Kresnak noted that we are in an unusual market and economic environment, which is likely to mean that the Fed will raise interest rates over the coming years to levels not seen since before the global financial crisis. Although the recent events in Ukraine and uncertainty about the effects policy normalization will have on the broader economy raise the risks that rates may not rise as much as we anticipate, it is unlikely that they will stay at or below current levels due to high inflation rates.
This environment is likely to lead to rising real interest rates, which differ from nominal interest rates in that real rates are adjusted to remove the effects of inflation. The VCMM team investigated how some sub-asset classes performed during rising real rate environments and what drove performance. Given Vanguard’s expectation that the Fed may raise the nominal rate to 3%, the team focused on similar periods with relatively large rate hikes that also led to spikes in real rates.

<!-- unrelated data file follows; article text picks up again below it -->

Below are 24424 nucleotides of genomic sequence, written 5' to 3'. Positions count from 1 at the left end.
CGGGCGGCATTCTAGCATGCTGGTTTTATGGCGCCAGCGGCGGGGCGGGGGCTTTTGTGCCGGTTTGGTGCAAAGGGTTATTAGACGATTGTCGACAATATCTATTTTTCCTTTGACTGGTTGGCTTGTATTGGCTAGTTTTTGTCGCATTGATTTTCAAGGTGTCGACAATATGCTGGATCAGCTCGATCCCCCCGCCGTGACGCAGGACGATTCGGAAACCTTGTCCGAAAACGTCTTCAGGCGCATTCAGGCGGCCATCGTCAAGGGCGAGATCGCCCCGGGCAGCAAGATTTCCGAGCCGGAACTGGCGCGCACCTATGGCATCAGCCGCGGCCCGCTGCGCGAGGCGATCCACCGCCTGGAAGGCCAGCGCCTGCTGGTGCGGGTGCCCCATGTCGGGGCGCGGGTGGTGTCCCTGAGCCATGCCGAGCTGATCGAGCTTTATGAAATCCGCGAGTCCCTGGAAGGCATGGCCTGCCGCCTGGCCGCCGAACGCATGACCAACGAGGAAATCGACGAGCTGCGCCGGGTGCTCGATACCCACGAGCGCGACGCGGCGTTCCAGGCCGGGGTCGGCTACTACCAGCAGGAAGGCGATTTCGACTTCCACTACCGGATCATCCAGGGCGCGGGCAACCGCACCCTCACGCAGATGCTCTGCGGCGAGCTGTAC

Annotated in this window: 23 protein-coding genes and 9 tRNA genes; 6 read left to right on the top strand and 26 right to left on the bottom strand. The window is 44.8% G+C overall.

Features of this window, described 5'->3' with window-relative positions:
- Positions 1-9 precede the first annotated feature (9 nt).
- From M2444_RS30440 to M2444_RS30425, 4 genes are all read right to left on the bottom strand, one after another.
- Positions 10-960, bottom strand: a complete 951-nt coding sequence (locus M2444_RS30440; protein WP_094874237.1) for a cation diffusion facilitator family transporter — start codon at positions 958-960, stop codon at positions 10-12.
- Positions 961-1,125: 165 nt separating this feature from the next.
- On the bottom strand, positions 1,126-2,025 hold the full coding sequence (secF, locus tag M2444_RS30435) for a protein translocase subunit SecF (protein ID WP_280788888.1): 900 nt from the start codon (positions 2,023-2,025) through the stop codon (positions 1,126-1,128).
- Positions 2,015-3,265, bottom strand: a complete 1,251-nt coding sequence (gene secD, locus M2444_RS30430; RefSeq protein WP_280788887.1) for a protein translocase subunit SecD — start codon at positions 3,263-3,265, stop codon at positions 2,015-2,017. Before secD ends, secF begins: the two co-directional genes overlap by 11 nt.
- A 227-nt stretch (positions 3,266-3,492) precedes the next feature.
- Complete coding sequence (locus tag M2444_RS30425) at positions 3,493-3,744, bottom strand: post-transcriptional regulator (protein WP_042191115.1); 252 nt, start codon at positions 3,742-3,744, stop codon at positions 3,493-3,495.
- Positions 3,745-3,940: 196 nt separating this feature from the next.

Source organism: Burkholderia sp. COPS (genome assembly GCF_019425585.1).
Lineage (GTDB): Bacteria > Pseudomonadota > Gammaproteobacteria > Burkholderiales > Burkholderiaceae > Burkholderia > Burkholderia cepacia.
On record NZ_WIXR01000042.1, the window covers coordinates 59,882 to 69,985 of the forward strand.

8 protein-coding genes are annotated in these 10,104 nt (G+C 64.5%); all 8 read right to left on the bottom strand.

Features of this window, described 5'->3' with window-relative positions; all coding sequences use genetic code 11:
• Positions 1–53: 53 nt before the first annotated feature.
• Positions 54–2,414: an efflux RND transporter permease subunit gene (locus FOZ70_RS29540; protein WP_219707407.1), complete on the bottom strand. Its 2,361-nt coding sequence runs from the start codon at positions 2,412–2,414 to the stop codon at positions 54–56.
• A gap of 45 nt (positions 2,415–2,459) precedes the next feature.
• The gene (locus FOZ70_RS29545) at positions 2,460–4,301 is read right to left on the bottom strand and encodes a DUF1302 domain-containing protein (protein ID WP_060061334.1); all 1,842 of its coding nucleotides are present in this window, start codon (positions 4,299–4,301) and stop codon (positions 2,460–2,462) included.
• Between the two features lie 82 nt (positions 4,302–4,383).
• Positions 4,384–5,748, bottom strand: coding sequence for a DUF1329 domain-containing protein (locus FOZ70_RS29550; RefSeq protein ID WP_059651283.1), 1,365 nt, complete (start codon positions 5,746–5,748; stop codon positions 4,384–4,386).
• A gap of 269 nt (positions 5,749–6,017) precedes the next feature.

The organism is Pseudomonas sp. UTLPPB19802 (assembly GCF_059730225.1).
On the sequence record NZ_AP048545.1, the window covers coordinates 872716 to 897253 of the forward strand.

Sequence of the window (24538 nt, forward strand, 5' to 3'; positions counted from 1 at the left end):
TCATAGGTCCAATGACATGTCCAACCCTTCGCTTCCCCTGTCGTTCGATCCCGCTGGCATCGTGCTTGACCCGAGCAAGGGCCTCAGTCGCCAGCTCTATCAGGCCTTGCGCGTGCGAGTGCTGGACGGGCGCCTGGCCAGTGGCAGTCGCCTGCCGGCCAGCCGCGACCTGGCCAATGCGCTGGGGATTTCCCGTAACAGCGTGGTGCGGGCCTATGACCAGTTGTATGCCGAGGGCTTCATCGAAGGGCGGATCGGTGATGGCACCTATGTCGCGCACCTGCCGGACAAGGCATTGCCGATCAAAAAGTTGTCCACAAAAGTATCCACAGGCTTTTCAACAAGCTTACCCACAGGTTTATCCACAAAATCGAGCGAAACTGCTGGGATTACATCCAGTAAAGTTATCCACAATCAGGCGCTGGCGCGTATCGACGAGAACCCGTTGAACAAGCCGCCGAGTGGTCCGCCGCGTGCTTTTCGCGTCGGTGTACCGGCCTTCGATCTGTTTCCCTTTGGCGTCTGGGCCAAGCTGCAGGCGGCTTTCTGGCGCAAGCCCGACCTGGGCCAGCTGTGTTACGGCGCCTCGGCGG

The analysis examined a mix of economic environments during which real rate increases occurred, including during an improving economy in 1992–1994 and a period of low growth and low interest rates in 2014–2019.
“It was important to include a wide range of economic cycles to capture as many of the conditions that exist today,” Kresnak said. “This allows us to get a better understanding of how and why different sub-asset classes performed.”
The team's research resulted in three key findings: